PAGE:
• Generating capital through preference shares does not involve granting company’s rights or decision making powers to the shareholders. 
  • The interest to be paid on the preference share capital is lesser as compared to the dividend paid on the equity share capital.
  • There is no legal obligation to pay interest on the preference share capital when the company is unable to generate adequate profits.

Preference shares are further categorized on the basis of their characteristics. In India, there are nine types of preference shares through which capital can be generated.

  1. Cumulative Preference Shares

Cumulative Preference shares are the shares in which the interest is paid by the company cumulatively in a given financial year if the company was unable to pay it in the previous years due to certain losses.

Illustration: Suppose a company namely, ‘Alpha Ltd.’ has issued 5000 cumulative preference shares to its shareholders at rate of Rs. 50 per share. Due to the Covid pandemic, the company suffered losses and therefore was unable to pay to its shareholders any interest in the financial year 2020-2021. So when the company’s business revived in the succeeding year, the company cumulatively paid its shareholders the interest of that particular year along with the interest of the year 2020-2021.

  1. Non Cumulative Preference Shares

As the name implies, the non- cumulative preference shares are the shares in which the shareholders are paid the interest for that particular financial year and not for any other year.

  1. Redeemable Preference Shares

Preference shares that are redeemed by the company which issued it are known as Redeemable Preference shares. These shares have a maturity date and on that particular date the shares are returned back to the company at a predetermined price.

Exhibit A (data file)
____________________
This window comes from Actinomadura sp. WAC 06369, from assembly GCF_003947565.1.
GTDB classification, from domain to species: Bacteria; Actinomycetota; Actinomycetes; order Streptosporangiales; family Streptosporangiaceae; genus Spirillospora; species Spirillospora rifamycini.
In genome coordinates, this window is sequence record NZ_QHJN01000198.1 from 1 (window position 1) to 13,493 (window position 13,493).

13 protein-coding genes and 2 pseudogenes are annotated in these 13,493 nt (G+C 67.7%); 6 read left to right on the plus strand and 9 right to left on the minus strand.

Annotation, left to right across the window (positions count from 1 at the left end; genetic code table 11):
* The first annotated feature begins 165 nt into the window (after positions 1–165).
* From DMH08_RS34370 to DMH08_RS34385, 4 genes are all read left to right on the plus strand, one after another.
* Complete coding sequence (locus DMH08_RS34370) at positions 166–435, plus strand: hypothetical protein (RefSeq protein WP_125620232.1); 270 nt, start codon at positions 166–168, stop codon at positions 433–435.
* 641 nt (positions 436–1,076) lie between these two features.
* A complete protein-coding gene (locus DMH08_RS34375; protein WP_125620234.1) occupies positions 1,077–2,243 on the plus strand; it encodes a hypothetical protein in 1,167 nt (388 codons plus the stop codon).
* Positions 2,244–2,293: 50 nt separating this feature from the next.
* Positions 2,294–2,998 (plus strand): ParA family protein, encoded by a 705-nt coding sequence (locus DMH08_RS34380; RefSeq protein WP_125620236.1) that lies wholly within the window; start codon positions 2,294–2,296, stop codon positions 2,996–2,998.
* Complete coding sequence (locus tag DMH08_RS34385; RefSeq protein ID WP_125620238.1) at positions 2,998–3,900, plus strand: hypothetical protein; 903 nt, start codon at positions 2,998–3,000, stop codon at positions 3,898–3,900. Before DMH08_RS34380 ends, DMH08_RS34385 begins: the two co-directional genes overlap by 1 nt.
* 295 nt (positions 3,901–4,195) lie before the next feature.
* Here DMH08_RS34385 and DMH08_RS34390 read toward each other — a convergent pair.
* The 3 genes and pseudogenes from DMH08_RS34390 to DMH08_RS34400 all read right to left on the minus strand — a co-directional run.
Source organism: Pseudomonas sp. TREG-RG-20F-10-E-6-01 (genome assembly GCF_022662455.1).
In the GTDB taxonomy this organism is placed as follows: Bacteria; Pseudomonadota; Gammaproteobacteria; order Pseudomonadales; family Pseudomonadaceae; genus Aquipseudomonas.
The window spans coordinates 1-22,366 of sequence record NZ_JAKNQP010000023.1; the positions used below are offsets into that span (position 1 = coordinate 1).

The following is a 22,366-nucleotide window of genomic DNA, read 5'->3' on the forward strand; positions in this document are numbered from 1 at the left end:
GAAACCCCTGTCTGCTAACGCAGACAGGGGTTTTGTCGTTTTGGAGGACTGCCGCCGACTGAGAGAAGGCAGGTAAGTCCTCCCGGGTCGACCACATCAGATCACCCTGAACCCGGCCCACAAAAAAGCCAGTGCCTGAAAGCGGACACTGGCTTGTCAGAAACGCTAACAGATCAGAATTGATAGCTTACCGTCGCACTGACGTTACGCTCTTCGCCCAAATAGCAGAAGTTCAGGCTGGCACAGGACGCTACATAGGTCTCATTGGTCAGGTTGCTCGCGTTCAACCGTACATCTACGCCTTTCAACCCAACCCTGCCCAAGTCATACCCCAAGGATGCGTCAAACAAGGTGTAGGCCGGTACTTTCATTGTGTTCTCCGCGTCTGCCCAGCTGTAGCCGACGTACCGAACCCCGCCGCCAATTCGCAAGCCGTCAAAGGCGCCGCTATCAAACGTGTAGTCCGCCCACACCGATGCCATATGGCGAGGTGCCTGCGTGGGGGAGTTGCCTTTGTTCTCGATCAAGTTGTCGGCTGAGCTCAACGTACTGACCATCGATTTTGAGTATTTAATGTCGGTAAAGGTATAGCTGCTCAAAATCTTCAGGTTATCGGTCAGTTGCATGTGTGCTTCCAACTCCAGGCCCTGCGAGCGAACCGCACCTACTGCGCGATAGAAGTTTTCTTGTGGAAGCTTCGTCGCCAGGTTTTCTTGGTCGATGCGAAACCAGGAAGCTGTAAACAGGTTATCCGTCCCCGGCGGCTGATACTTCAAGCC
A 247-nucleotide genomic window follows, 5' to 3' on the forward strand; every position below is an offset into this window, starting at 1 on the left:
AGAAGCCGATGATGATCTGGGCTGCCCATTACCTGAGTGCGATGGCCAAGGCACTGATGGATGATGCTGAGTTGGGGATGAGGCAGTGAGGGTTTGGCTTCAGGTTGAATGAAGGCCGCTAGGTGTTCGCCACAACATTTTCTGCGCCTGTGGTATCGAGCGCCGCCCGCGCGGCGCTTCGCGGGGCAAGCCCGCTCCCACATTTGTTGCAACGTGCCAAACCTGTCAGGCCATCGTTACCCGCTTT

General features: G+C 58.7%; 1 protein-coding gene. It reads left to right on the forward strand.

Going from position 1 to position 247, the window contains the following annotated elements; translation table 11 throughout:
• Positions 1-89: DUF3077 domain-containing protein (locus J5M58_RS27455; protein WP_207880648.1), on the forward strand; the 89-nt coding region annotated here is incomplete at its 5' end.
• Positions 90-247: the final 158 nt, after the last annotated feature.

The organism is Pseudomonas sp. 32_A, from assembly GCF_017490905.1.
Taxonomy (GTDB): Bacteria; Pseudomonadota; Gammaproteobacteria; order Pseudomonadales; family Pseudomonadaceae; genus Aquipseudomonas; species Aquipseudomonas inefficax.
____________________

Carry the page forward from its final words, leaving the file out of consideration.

Illustration: A company namely, ‘Beeta Ltd.’ issued 1000 redeemable preference shares at the rate of Rs. 500 per share. The shares were issued with a maturity date that is let’s say 20.07.2021. On that particular day the shareholders will cease to be the shareholders of the company and the ownership of those 1000 shares will go back to the company and in return the shareholders will get a fixed amount per share.

  1. Irredeemable Preference Shares

Irredeemable preference shares are the shares which cannot be purchased by the issuing company again until the company is going through a liquidation process therefore they are called as irredeemable.

  1. Participating Preference Shares
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The participating preference shares are the shares which give its holder’s certain added advantages along with the interest which is paid in the preference shares. These added advantages include:-

  • Additional interest along with the regular interest if the company earns good profit after all the other shareholders are paid.
  • They may also have voting and decision making rights in the company.
  • A part of the net sale after the winding up of the company.

Illustration: Suppose a company ‘Crew Ltd.’ issues 50 Participating preference shares at the rate of Rs. 10 per share and the capital generated is Rs. 500. The company gives 5% interest on such shares which is considered as the regular interest. So after the company pays the regular interest to the preference shareholders and dividend to the equity shareholder’s, the participating preference shareholders will receive an additional interest from the remaining profit.

  1. Non Participating Preference Shares

Non participating preference shares are the shares which does hold any such advantage or rights which a Participating preference share holds.

  1. Convertible Preference Share